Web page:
Linux-based platforms such as the Beaglebone and Raspberry Pi are inexpensive powerhouses. But, beyond being cool on their own, what else can you do with them? This presentation will step you through the process of building a Wi-Fi enabled, Linux-based robot that you can build without breaking the bank and without special knowledge of robotics and robotic controls.

Since last year, we have been working on supporting the SoCs from Allwinner, a Chinese SoC vendor, in the mainline kernel. These SoCs are cheap, wide-spread, backed by a strong community and, until last year, only supported by an out-of-tree kernel. Through this talk, we would like to share the status of this effort: where we were a year ago, what solutions were in place, where we are currently, and what to expect from the future. We will also focus on the community around these SoCs, the work that is done there, etc.

April 30

GCC is an optimizing compiler, currently most common compiler to build software for Embedded Linux systems like Android, Yocto Project etc. This tutorial will introduce specific optimizations and features of GCC which are less known but could benefit optimizing software especially for embedded use while highlight the effect of common optimizations. While it will focus on squeezing most out of GCC, it will also cover some of “pessimizations” to avoid and will tip the developer to write code thats more conducive (compiler friendly) for general optimizations. They will also get some contrast with other compilers when needed.

Throughout the last two years, a team of engineers at Free Electrons has been involved in mainlining the support for several ARM processors from Marvell, converting the not-so-great vendor-specific BSP into mainline quality code progressively merged upstream. This effort of several hundreds working days, has led to the integration of hundreds of patches in the kernel. Through this talk we would like to share some lessons learned regarding this mainlining effort, which could be useful to other engineers involved in ARM SoC support, as well as detail the steps we have gone through, the mistakes we’ve made and how we solved them, and generally our experience on this project.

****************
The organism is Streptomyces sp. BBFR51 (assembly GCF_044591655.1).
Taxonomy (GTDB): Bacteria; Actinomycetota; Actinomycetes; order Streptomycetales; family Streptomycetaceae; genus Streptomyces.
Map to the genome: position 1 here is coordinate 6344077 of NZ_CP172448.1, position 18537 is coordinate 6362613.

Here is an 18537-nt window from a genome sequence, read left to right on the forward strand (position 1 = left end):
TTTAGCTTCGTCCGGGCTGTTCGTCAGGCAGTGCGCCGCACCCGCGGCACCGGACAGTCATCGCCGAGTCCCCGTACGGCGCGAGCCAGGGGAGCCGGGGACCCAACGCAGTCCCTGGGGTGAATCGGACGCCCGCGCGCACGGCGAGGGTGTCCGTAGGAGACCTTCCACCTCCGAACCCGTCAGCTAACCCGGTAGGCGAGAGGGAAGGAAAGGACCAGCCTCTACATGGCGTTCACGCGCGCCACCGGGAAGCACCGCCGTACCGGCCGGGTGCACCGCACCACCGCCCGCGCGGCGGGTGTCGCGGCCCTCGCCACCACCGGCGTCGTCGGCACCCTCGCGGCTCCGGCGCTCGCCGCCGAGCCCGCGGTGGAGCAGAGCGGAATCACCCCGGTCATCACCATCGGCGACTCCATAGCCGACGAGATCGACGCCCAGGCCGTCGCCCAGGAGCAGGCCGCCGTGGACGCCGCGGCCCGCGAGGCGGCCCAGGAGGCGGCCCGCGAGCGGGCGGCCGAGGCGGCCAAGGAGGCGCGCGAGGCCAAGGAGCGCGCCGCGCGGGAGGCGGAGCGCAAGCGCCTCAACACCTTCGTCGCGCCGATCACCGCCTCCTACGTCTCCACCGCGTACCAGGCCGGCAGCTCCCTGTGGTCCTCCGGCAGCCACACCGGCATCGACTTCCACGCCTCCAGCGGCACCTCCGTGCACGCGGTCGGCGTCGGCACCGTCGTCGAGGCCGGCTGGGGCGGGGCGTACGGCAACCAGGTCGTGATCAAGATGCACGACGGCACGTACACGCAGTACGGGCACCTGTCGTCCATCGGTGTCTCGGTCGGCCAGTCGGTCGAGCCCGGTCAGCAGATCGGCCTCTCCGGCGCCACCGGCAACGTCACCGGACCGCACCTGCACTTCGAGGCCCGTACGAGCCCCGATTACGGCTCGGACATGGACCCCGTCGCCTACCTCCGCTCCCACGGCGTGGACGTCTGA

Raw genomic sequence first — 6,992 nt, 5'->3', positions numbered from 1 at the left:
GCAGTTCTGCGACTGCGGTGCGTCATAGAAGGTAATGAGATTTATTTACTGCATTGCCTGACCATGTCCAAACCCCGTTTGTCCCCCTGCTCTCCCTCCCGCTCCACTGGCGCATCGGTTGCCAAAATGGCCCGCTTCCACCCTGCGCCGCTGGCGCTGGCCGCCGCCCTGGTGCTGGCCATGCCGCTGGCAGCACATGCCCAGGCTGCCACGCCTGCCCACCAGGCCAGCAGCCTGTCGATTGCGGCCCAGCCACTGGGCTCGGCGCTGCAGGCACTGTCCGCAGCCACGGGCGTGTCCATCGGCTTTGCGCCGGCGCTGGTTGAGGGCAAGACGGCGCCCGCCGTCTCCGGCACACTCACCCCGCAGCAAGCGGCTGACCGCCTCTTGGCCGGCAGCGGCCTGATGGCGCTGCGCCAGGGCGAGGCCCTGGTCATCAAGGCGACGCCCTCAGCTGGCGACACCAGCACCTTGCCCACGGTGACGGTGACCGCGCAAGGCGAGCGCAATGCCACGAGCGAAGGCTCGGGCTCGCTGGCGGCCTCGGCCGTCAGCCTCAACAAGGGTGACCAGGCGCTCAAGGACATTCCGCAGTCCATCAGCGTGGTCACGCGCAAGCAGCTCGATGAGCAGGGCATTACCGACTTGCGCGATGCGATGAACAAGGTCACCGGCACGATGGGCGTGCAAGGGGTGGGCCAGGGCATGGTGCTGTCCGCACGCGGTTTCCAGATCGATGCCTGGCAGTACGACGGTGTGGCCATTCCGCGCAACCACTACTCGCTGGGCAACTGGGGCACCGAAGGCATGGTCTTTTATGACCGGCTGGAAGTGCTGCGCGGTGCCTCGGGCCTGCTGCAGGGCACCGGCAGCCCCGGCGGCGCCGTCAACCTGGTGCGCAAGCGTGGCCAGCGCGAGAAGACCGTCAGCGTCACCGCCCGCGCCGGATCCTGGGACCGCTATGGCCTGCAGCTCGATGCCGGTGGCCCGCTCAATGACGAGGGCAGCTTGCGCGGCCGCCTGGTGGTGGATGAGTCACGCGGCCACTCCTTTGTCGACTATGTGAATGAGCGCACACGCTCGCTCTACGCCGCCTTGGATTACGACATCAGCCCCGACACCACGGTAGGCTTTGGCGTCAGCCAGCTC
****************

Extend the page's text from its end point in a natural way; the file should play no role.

This BoFs is intended to bring together anybody that tests the Linux kernel to share best practices and brainstorm new ideas. Topics may range from .config testing, module/built-in drivers, test methods and tools for testing specific driver subsystems, VM/scheduler/interrupt stress testing, and beyond. The discussion is targeted at Linux kernel developers, test engineers, and embedded Linux product teams/consultants with the common task of testing Linux kernel integrity. Attendees should have a firm grasp of building and deploying the kernel as well as kernel/userspace kernel APIs.

Several vendors are getting ready to start enabling the upstream kernel for their upcoming 64-bit ARM platforms, and it opens up a few questions on things that are not quite sorted out yet, especially on the embedded and mobile platforms. This is an open discussion on the issues these maintainers are anticipating, and what we should do about it.

Communication between components is necessary for effective power management in mobile devices. The System Power Management Interface, also known as SPMI, is a standardized bus interface intended to provide power-management related connectivity between components. Josh Cartwright will provide a high-level architectural overview of SPMI and discuss how to leverage the Linux Kernel software interfaces (expected to land in 3.15) to communicate with devices on the bus.